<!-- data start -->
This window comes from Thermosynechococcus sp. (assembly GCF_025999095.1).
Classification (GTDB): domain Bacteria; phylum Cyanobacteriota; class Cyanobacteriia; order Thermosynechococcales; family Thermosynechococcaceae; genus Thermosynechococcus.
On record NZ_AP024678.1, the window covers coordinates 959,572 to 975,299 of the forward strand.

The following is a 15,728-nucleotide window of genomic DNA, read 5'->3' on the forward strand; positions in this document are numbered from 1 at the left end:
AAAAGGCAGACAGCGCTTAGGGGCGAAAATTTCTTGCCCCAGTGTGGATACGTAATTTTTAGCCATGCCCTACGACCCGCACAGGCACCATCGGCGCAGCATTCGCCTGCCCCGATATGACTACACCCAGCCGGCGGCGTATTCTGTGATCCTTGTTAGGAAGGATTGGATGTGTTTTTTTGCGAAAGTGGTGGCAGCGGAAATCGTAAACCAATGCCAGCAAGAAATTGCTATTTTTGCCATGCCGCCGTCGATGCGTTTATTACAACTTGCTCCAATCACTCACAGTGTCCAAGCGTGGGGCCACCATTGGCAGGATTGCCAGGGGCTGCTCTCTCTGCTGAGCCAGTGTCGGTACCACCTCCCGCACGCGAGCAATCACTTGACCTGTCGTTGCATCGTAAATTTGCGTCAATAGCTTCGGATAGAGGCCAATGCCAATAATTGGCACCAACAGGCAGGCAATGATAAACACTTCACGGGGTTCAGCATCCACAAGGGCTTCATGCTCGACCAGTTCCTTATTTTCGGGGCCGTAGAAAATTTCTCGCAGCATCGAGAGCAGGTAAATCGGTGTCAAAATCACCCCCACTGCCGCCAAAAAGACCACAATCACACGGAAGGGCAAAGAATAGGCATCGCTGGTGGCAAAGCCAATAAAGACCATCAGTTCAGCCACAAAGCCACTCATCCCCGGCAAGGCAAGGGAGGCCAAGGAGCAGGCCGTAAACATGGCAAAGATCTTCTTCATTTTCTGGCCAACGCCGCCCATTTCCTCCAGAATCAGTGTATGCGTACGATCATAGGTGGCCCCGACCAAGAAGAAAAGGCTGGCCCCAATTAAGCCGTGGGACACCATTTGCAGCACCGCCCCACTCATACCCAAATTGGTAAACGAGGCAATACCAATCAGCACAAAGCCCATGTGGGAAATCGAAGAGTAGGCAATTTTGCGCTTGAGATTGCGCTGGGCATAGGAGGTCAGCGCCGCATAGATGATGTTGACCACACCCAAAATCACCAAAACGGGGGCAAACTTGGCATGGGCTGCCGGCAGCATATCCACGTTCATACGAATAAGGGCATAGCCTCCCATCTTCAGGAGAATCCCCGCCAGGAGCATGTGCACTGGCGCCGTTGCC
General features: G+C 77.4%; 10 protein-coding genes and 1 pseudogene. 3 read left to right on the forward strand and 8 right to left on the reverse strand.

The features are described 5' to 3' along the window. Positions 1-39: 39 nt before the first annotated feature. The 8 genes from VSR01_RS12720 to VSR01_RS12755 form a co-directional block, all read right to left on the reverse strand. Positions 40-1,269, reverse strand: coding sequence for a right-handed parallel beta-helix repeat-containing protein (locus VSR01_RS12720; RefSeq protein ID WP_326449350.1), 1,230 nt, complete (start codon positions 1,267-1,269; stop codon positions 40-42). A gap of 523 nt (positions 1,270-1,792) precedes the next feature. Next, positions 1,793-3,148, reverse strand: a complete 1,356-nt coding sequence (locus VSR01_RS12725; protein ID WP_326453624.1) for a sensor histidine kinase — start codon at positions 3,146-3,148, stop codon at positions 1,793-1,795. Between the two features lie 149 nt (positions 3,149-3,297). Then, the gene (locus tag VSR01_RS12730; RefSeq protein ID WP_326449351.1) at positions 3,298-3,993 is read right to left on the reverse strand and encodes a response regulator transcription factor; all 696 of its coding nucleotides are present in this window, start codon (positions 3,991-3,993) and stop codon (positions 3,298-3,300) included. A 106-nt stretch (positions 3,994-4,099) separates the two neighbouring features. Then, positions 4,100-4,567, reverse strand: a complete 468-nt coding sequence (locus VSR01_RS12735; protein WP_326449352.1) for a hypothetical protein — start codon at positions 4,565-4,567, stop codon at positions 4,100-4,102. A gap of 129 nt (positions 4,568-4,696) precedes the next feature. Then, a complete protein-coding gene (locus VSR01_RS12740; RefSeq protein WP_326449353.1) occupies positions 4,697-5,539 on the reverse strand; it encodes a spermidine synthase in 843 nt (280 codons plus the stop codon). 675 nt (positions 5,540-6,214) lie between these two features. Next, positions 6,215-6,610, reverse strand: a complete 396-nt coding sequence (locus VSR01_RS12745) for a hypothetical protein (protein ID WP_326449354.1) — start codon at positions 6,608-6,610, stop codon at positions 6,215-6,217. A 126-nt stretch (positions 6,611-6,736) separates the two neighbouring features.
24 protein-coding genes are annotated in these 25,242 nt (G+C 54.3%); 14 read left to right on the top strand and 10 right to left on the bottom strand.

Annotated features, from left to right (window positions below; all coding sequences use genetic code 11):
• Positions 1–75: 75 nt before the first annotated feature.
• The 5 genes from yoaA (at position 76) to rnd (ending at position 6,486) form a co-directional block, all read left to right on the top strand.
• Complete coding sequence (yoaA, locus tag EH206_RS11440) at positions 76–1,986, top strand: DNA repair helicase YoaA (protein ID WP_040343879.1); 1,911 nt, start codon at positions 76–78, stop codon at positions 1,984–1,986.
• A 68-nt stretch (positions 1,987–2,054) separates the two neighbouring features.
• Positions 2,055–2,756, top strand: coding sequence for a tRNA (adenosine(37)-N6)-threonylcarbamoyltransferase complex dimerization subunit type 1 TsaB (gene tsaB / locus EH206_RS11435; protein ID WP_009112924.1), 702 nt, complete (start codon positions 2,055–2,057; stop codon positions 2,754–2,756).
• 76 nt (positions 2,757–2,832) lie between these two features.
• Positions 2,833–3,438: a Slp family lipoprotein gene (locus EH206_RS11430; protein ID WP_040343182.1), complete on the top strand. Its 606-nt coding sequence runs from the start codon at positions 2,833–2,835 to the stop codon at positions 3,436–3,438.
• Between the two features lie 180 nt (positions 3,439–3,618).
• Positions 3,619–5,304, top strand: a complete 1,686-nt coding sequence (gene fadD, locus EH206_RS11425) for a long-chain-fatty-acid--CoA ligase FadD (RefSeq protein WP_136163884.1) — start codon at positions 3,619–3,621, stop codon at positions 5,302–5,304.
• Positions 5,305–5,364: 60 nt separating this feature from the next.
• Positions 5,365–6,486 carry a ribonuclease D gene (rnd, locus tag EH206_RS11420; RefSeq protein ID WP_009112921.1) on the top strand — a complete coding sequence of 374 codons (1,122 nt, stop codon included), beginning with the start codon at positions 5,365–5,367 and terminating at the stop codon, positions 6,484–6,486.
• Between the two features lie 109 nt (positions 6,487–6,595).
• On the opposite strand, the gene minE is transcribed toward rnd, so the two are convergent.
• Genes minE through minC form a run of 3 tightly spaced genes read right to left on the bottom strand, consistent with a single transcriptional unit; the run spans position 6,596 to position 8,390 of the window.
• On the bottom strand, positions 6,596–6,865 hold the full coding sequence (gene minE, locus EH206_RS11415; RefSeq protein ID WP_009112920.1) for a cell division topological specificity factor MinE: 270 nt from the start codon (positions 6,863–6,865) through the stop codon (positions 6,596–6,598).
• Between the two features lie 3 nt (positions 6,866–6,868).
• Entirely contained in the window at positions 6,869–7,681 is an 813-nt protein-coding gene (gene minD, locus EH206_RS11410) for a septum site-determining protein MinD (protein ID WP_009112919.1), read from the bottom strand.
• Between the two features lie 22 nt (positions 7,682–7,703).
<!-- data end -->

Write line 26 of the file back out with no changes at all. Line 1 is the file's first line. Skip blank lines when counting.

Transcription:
• Entirely contained in the window at positions 6,869–7,681 is an 813-nt protein-coding gene (gene minD, locus EH206_RS11410) for a septum site-determining protein MinD (protein ID WP_009112919.1), read from the bottom strand.